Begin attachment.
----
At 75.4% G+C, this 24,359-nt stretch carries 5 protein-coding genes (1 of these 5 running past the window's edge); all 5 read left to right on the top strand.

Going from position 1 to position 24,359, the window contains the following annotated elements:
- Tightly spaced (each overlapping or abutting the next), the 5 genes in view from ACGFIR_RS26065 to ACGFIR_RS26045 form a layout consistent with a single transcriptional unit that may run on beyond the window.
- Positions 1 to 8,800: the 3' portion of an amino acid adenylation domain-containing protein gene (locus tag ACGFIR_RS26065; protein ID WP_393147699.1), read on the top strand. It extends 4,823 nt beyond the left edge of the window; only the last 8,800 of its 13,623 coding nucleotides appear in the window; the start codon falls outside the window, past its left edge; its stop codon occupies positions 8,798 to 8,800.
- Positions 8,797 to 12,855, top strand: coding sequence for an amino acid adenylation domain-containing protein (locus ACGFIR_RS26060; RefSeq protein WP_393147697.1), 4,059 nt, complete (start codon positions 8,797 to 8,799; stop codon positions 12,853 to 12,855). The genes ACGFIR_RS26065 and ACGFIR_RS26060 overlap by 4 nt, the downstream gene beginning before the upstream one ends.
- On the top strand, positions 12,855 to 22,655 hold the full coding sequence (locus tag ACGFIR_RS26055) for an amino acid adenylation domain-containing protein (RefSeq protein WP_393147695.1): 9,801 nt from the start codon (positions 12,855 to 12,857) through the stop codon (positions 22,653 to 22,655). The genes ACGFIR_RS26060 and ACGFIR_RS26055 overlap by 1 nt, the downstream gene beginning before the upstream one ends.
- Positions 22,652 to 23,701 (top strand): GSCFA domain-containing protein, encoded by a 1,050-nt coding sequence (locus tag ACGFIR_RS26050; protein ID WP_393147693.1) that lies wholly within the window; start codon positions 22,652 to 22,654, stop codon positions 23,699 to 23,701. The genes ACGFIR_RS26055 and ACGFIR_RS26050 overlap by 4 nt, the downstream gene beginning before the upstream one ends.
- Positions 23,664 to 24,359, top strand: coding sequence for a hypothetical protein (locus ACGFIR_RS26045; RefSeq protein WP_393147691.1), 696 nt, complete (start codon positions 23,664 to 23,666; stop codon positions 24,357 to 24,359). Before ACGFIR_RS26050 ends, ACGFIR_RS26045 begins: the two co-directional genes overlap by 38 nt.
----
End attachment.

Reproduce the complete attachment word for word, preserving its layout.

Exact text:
At 75.4% G+C, this 24,359-nt stretch carries 5 protein-coding genes (1 of these 5 running past the window's edge); all 5 read left to right on the top strand.

Going from position 1 to position 24,359, the window contains the following annotated elements:
- Tightly spaced (each overlapping or abutting the next), the 5 genes in view from ACGFIR_RS26065 to ACGFIR_RS26045 form a layout consistent with a single transcriptional unit that may run on beyond the window.
- Positions 1 to 8,800: the 3' portion of an amino acid adenylation domain-containing protein gene (locus tag ACGFIR_RS26065; protein ID WP_393147699.1), read on the top strand. It extends 4,823 nt beyond the left edge of the window; only the last 8,800 of its 13,623 coding nucleotides appear in the window; the start codon falls outside the window, past its left edge; its stop codon occupies positions 8,798 to 8,800.
- Positions 8,797 to 12,855, top strand: coding sequence for an amino acid adenylation domain-containing protein (locus ACGFIR_RS26060; RefSeq protein WP_393147697.1), 4,059 nt, complete (start codon positions 8,797 to 8,799; stop codon positions 12,853 to 12,855). The genes ACGFIR_RS26065 and ACGFIR_RS26060 overlap by 4 nt, the downstream gene beginning before the upstream one ends.
- On the top strand, positions 12,855 to 22,655 hold the full coding sequence (locus tag ACGFIR_RS26055) for an amino acid adenylation domain-containing protein (RefSeq protein WP_393147695.1): 9,801 nt from the start codon (positions 12,855 to 12,857) through the stop codon (positions 22,653 to 22,655). The genes ACGFIR_RS26060 and ACGFIR_RS26055 overlap by 1 nt, the downstream gene beginning before the upstream one ends.
- Positions 22,652 to 23,701 (top strand): GSCFA domain-containing protein, encoded by a 1,050-nt coding sequence (locus tag ACGFIR_RS26050; protein ID WP_393147693.1) that lies wholly within the window; start codon positions 22,652 to 22,654, stop codon positions 23,699 to 23,701. The genes ACGFIR_RS26055 and ACGFIR_RS26050 overlap by 4 nt, the downstream gene beginning before the upstream one ends.
- Positions 23,664 to 24,359, top strand: coding sequence for a hypothetical protein (locus ACGFIR_RS26045; RefSeq protein WP_393147691.1), 696 nt, complete (start codon positions 23,664 to 23,666; stop codon positions 24,357 to 24,359). Before ACGFIR_RS26050 ends, ACGFIR_RS26045 begins: the two co-directional genes overlap by 38 nt.